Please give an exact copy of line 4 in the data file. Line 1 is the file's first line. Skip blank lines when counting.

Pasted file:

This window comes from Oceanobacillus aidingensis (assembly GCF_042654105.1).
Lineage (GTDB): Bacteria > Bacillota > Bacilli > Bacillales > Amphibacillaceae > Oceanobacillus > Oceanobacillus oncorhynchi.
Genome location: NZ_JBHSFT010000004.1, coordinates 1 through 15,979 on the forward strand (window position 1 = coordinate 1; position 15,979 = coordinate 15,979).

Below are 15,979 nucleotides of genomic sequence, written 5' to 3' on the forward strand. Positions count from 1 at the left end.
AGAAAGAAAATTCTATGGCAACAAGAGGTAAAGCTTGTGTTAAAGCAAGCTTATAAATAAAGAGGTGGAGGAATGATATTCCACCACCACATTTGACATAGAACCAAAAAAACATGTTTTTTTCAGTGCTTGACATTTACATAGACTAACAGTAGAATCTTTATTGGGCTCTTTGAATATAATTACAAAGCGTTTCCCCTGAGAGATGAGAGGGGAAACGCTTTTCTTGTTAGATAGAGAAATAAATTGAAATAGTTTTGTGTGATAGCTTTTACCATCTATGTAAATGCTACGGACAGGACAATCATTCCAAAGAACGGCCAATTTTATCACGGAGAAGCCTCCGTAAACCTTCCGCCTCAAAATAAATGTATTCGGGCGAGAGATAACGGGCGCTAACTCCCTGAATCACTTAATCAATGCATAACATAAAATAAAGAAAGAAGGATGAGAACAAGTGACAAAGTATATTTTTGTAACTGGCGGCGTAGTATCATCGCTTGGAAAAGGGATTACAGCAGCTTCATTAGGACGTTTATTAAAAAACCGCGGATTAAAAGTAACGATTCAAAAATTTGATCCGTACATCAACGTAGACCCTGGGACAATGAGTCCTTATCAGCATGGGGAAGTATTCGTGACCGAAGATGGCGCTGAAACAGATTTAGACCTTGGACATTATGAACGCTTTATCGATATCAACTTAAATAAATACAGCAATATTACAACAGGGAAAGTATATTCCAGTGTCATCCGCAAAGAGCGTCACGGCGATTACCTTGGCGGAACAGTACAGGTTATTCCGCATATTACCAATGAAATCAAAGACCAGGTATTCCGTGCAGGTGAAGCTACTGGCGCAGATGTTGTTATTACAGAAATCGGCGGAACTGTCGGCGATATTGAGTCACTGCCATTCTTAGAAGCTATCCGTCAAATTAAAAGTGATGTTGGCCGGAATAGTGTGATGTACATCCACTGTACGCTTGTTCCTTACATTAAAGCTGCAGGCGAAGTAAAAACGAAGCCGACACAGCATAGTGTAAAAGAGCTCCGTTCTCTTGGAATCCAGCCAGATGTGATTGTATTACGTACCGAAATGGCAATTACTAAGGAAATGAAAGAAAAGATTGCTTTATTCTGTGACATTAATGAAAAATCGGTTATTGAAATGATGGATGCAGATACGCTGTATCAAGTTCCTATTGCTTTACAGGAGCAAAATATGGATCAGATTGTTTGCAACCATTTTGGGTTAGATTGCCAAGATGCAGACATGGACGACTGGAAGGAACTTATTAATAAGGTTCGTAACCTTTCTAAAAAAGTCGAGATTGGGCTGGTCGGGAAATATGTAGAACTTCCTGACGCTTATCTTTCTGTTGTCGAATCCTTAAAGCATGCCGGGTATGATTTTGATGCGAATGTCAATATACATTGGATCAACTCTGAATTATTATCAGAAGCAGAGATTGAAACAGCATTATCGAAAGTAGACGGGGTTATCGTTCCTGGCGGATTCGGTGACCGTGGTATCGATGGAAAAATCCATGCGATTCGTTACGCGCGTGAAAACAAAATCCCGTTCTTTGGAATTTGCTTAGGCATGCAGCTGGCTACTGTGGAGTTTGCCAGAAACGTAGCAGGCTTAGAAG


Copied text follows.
Below are 15,979 nucleotides of genomic sequence, written 5' to 3' on the forward strand. Positions count from 1 at the left end.